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Metric orthonormal basis

  1. Dec 19, 2013 #1
    1. The problem statement, all variables and given/known data

    For the orthonormal coordinate system (X,Y) the metric is

    \begin{pmatrix} 1 & 0 \\ 0 & 1 \end{pmatrix}

    Calculate G' in 2 ways.

    1) G'= M[itex]^{T}[/itex]*G*M
    2) g[itex]\acute{}[/itex][itex]_{ij}[/itex] = [itex]\overline{a}\acute{}_{i}[/itex] . [itex]\overline{a}\acute{}_{j}[/itex]

    2. Relevant equations

    \begin{pmatrix} \overline{a}\acute{}_{1} \\ \overline{a}\acute{}_{2} \end{pmatrix}
    = \begin{pmatrix} -cos(\phi).\overline{a}\acute{}_{1} -\overline{a}\acute{}_{2} \\

    M= \begin{pmatrix} -cos(\phi) & 0 \\ -1 & cos(\phi) \end{pmatrix}
    M[itex]^{T}[/itex] = \begin{pmatrix} -cos(\phi) & -1 \\ 0 & cos(\phi) \end{pmatrix}
    G=\begin{pmatrix} 1 & 0 \\ 0 & 1 \end{pmatrix}
    => G' = \begin{pmatrix} cos²(\phi) +1 & -cos(\phi) \\ -cos(\phi) & cos²(\phi) \end{pmatrix}

    3. The attempt at a solution

    So I'm having problems with the 2nd method i.e. g[itex]\acute{}[/itex][itex]_{ij}[/itex] = [itex]\overline{a}\acute{}_{i}[/itex] . [itex]\overline{a}\acute{}_{j}[/itex]

    g[itex]\acute{}[/itex][itex]_{11}[/itex] = (-cos[itex](\phi)[/itex] . [itex]\overline{a}_{1}[/itex] -[itex]\overline{a}_{2}[/itex]) . (-cos[itex](\phi)[/itex] . [itex]\overline{a}_{1}[/itex] -[itex]\overline{a}_{2}[/itex]) = ?

    What are the values for [itex]\overline{a}_{1}[/itex] and [itex]\overline{a}_{2}[/itex] ?
    I think they're both 1 because they're both unit vectors of length 1 but I'm not sure.
    Also, this is the first time ever I have used LaTeX so sorry if it's a bit sloppy.
  2. jcsd
  3. Dec 19, 2013 #2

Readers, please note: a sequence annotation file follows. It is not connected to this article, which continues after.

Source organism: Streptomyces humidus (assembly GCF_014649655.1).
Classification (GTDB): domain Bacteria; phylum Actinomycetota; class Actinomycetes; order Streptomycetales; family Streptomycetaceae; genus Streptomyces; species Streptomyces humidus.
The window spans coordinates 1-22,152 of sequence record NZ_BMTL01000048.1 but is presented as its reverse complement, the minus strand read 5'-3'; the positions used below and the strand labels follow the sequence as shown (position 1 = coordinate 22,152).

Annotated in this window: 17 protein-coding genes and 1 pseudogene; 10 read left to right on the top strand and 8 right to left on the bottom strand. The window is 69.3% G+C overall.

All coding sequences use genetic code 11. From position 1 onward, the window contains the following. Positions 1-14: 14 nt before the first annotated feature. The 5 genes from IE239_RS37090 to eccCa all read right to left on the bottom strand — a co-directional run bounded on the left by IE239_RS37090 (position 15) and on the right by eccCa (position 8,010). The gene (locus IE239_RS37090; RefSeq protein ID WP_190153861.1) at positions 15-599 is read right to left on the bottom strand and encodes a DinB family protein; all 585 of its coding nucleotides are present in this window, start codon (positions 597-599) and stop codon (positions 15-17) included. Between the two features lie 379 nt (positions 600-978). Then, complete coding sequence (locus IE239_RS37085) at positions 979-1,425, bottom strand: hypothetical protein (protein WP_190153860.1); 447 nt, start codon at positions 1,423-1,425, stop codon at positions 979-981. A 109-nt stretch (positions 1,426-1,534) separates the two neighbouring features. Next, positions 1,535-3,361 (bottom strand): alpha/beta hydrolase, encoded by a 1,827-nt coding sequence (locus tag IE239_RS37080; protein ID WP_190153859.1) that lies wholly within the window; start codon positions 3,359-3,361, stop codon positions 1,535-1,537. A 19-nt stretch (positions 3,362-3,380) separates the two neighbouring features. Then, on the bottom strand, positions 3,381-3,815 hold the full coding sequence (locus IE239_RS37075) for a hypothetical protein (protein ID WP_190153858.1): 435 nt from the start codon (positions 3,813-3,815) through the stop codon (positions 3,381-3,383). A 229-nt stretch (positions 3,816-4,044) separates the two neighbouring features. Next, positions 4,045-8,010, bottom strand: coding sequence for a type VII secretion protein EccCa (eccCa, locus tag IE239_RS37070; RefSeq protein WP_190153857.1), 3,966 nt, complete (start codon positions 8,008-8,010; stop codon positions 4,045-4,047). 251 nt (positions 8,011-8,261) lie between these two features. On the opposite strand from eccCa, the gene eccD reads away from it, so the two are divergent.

Also, I can't fall asleep because of this. I REALLY want to know the answer :p
  4. Dec 19, 2013 #3
    If there's something confusing, just ask :)
  5. Dec 19, 2013 #4


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    Homework Helper

    I don't know what problem you are trying solve. I know what "orthogonal coordinates" means and I know what "orthonormal vector fields" are. I not sure I know what "orthonormal coordinates" are. I can guess but could you explain that? Might be best to start with the definitions before you plow into trying to prove things. That might make it a lot easier than you think. And what IS this G' you are trying to calculate anyway?
    Last edited: Dec 19, 2013
  6. Dec 20, 2013 #5

    I'm sorry, I meant orthogonal coordinate system :)
    Basically I'm trying to find G' which is the metric of the coordinate system (X', Y').
    There are 2 ways to find this :
    1) G' = M^T * G * M (M=inverse transformationformula // M^T = the transposed matrix of M // G = metric of the coordinate system (X,Y) )

    2) Via the multiplication of the primed basic vectors a1 and a2 (see first matrix) and that's where I'm stuck. I don't know if I'm supposed to fill in those basis vectors with the value 1 or just leave them like that BUT that would mean that the 2nd method has a different result from the 1st method which can't be possible. I think I have to fill it in.

    Sorry for all the confusion!
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